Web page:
Meet two Do-It-Yourself small home builders Joe and “Farmer Jane”. The couple is taking an educational and practical journey of adding a 250 square foot studio in their backyard. They plan to move into it and rent out their main home. Downsizing would greatly reduce their housing costs and give them the opportunity to retire early and comfortably.
The design phase of the project began in June 2012. Drawing inspiration from various smaller house and smaller living resources, Joe and Jane came up with a single-story rectangular wood-frame studio with a bathroom, kitchen, and a sleeping/living area. They were guided by the motto, “The simpler, the better,” as they were planning to do most of the construction themselves.
Joe and Jane needed a consultant for questions on constructability, permitting, utilities, and just overall design and project feedback. They got in touch with and hired New Avenue at the end of June as a general small home consultant. The next few months were spent finding specialty help for utilities. A plumber performed some detective work to figure out how their sewer lines ran from the street to the main house. The important lesson they learned from this is to figure out how to connect your utilities before designing your house. On a broader note, they learned that you should do as much research and planning as you can before spending money. Buy a book or two and read, read, read. Mistakes and last-minute changes eat up time and add to costs. In October, after some back-and-forth coordination with New Avenue, they prepared their plans and forms and submitted them to the local building department for permitting.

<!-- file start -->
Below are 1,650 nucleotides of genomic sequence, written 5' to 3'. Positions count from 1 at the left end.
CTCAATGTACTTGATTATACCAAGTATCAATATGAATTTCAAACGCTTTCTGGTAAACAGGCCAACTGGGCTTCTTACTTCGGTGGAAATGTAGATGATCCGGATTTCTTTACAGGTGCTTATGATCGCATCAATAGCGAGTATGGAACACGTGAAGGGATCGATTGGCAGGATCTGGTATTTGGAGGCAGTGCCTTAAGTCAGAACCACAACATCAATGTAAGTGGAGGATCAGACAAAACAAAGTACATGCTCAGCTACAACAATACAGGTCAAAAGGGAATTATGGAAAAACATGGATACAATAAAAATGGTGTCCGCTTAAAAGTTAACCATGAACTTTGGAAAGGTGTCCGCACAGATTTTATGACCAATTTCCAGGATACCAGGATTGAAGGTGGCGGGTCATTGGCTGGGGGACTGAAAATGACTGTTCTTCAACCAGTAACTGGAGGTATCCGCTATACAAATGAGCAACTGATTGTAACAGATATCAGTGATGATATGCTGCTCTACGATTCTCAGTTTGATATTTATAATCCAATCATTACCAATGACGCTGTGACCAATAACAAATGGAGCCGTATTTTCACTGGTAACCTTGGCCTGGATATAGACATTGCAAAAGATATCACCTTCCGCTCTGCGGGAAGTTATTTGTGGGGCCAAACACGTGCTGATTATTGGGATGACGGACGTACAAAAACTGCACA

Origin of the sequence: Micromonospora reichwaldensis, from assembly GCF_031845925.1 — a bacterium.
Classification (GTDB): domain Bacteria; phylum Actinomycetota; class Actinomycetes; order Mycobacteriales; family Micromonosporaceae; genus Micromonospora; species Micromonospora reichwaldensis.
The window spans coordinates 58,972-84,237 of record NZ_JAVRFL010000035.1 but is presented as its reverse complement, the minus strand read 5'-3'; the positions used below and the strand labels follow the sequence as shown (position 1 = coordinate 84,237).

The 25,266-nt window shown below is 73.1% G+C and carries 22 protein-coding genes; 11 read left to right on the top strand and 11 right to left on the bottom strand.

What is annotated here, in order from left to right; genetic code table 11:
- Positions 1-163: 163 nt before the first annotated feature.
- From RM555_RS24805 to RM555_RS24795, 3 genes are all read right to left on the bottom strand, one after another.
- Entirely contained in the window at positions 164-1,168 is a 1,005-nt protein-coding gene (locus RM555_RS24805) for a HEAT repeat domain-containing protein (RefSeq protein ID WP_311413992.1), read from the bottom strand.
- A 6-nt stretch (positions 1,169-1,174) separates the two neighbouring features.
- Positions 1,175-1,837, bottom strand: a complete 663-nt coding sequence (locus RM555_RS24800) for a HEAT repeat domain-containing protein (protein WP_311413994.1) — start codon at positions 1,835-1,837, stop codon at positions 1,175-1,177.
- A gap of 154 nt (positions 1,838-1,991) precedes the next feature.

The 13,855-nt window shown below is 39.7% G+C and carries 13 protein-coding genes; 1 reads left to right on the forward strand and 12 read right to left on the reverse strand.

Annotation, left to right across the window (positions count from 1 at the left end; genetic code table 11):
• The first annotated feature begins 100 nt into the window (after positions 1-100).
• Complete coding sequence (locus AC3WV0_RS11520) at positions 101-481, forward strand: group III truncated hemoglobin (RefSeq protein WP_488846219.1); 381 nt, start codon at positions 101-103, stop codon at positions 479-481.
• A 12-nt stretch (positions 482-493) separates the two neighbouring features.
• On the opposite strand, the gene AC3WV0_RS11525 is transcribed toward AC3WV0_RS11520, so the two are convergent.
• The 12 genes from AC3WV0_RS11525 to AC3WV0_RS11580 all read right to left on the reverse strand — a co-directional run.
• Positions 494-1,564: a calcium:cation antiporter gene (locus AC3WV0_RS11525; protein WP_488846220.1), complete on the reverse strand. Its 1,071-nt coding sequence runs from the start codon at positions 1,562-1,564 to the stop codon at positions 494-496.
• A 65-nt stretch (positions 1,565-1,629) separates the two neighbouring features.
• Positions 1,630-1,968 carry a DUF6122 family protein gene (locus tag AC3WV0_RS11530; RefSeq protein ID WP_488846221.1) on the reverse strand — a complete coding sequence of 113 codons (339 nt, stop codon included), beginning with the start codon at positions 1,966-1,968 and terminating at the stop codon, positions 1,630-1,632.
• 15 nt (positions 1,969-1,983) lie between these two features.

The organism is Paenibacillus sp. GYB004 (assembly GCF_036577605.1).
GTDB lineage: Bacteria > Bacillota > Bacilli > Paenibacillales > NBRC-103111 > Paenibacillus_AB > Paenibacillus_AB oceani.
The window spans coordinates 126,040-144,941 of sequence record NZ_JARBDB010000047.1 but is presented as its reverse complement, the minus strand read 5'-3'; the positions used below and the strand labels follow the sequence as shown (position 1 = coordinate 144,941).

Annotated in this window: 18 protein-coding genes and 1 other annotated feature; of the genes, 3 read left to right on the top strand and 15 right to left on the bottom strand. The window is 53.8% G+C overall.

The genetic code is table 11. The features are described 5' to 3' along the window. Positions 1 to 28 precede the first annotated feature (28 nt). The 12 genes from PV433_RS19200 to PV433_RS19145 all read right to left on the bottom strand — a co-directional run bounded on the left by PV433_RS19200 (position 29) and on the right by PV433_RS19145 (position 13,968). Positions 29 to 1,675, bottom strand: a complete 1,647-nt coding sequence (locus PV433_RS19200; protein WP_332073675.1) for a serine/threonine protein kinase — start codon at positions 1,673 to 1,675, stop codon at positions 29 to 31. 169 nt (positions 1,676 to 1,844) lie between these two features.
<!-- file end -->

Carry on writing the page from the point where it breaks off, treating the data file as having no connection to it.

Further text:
Joe and Jane received their permit in November, and, after a holiday break, ground was broken at the end of January 2013. The next month was spent trenching, pouring the foundation, and building and raising framing and walls. In March the walls came up and the roof started to take shape. It took a little over half a year to get from ideas, to designing and planning, to starting construction. It will take a few more months to bring this last phase to completion, but they are committed and are certain that this small house will be a rewarding project and investment.
This project went underground after this blog. The neighbors called the city and tried to stop the work. The owners finished it up, deleted their blog and now they’re living happing ever after in a DIY Outlaw Home. We approve.